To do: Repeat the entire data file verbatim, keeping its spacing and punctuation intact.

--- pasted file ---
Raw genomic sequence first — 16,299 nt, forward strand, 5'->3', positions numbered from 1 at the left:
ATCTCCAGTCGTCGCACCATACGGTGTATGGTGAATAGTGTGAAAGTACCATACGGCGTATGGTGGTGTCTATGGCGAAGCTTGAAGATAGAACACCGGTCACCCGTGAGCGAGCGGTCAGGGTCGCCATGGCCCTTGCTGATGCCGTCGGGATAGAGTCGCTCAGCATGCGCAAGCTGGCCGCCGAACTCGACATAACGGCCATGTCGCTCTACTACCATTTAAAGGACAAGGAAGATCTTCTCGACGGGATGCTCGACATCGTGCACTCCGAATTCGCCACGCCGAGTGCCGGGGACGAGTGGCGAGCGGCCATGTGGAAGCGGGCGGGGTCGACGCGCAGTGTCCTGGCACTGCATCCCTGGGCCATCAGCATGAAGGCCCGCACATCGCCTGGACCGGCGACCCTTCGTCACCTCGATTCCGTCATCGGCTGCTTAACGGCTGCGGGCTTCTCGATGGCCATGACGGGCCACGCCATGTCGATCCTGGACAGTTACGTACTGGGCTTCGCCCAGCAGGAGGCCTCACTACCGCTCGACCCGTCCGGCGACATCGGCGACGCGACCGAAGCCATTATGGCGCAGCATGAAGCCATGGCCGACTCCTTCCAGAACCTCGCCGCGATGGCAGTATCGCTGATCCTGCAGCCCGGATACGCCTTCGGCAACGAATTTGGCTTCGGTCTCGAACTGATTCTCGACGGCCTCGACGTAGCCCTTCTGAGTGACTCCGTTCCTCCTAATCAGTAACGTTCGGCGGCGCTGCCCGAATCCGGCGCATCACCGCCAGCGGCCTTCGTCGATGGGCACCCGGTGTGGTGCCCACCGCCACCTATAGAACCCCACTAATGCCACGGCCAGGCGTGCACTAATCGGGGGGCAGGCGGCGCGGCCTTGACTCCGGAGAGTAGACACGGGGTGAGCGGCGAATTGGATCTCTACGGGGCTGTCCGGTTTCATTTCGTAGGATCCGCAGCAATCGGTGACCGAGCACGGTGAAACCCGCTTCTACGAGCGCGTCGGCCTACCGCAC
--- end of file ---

Raw genomic sequence first — 16,299 nt, forward strand, 5'->3', positions numbered from 1 at the left:
ATCTCCAGTCGTCGCACCATACGGTGTATGGTGAATAGTGTGAAAGTACCATACGGCGTATGGTGGTGTCTATGGCGAAGCTTGAAGATAGAACACCGGTCACCCGTGAGCGAGCGGTCAGGGTCGCCATGGCCCTTGCTGATGCCGTCGGGATAGAGTCGCTCAGCATGCGCAAGCTGGCCGCCGAACTCGACATAACGGCCATGTCGCTCTACTACCATTTAAAGGACAAGGAAGATCTTCTCGACGGGATGCTCGACATCGTGCACTCCGAATTCGCCACGCCGAGTGCCGGGGACGAGTGGCGAGCGGCCATGTGGAAGCGGGCGGGGTCGACGCGCAGTGTCCTGGCACTGCATCCCTGGGCCATCAGCATGAAGGCCCGCACATCGCCTGGACCGGCGACCCTTCGTCACCTCGATTCCGTCATCGGCTGCTTAACGGCTGCGGGCTTCTCGATGGCCATGACGGGCCACGCCATGTCGATCCTGGACAGTTACGTACTGGGCTTCGCCCAGCAGGAGGCCTCACTACCGCTCGACCCGTCCGGCGACATCGGCGACGCGACCGAAGCCATTATGGCGCAGCATGAAGCCATGGCCGACTCCTTCCAGAACCTCGCCGCGATGGCAGTATCGCTGATCCTGCAGCCCGGATACGCCTTCGGCAACGAATTTGGCTTCGGTCTCGAACTGATTCTCGACGGCCTCGACGTAGCCCTTCTGAGTGACTCCGTTCCTCCTAATCAGTAACGTTCGGCGGCGCTGCCCGAATCCGGCGCATCACCGCCAGCGGCCTTCGTCGATGGGCACCCGGTGTGGTGCCCACCGCCACCTATAGAACCCCACTAATGCCACGGCCAGGCGTGCACTAATCGGGGGGCAGGCGGCGCGGCCTTGACTCCGGAGAGTAGACACGGGGTGAGCGGCGAATTGGATCTCTACGGGGCTGTCCGGTTTCATTTCGTAGGATCCGCAGCAATCGGTGACCGAGCACGGTGAAACCCGCTTCTACGAGCGCGTCGGCCTACCGCAC